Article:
We present a model for the growth of organic films on impermeable indoor surfaces. The model couples transport through a gas-side boundary layer adjacent to the surface with equilibrium partitioning of semivolatile organic compounds (SVOCs) between the gas phase and the surface film. Model predictions indicate that film growth would primarily be influenced by the gas-phase concentration of SVOCs with octanol-air partitioning (Koa) values in the approximate range 10≤log Koa≤13. Within the relevant range, SVOCs with lower values will equilibrate with the surface film more rapidly. Over time, the film becomes relatively enriched in species with higher log Koa values, while the proportion of gas-phase SVOCs not in equilibrium with the film decreases. Given stable airborne SVOC concentrations, films grow at faster rates initially and then subsequently diminish to an almost steady growth rate. Once an SVOC is equilibrated with the film, its mass per unit film volume remains constant, while its mass per unit area increases in proportion to overall film thickness. The predictions of the conceptual model and its mathematical embodiment are generally consistent with results reported in the peer-reviewed literature.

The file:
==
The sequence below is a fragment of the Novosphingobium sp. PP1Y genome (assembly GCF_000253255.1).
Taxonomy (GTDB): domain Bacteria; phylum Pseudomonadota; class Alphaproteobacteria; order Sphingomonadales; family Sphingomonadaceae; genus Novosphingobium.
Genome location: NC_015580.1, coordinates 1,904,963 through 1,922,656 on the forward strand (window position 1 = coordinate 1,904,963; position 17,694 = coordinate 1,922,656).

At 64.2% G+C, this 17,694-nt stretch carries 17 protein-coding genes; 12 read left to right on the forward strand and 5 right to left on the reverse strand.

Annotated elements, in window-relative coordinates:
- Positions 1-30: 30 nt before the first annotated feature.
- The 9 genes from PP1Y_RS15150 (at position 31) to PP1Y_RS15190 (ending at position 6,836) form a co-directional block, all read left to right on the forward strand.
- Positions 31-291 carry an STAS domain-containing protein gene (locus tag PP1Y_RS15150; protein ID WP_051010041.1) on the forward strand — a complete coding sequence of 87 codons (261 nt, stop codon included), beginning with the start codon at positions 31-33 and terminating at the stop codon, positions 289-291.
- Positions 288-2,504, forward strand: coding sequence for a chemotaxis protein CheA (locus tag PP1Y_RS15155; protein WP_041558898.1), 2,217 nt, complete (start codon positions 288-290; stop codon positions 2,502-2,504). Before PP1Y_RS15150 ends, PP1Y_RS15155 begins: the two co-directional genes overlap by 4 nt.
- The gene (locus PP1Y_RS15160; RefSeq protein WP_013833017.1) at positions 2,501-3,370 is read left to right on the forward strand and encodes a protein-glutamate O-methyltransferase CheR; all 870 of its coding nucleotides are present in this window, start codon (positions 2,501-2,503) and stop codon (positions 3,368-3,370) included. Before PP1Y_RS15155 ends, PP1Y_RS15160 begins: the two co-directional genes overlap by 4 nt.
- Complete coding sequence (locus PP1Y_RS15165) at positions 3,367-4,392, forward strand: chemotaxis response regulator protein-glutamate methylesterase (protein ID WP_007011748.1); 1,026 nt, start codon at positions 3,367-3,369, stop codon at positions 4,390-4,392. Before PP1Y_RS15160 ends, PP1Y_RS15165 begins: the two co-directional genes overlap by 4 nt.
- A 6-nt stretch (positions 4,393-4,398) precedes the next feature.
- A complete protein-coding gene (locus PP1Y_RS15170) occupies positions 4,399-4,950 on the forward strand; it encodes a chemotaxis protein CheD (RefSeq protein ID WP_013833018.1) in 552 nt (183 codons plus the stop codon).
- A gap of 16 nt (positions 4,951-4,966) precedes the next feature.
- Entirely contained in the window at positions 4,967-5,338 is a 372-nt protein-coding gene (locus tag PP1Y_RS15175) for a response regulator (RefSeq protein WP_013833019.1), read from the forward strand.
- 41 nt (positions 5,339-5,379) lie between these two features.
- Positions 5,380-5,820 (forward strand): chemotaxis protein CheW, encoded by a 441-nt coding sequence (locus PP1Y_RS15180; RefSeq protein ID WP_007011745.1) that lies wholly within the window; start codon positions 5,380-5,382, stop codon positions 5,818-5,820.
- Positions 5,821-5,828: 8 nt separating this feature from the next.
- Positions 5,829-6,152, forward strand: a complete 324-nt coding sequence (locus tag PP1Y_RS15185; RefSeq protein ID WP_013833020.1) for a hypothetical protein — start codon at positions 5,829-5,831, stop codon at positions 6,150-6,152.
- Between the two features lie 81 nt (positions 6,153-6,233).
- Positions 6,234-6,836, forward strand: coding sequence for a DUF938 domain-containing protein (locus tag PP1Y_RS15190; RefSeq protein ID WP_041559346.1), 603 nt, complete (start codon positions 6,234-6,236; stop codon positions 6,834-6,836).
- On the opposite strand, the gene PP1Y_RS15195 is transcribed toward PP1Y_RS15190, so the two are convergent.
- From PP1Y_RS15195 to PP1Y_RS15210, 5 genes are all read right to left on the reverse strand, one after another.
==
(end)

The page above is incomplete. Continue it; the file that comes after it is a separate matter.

- Octanol-air partition coefficient
- Semivolatile organic compounds
- Surface chemistry
- Window films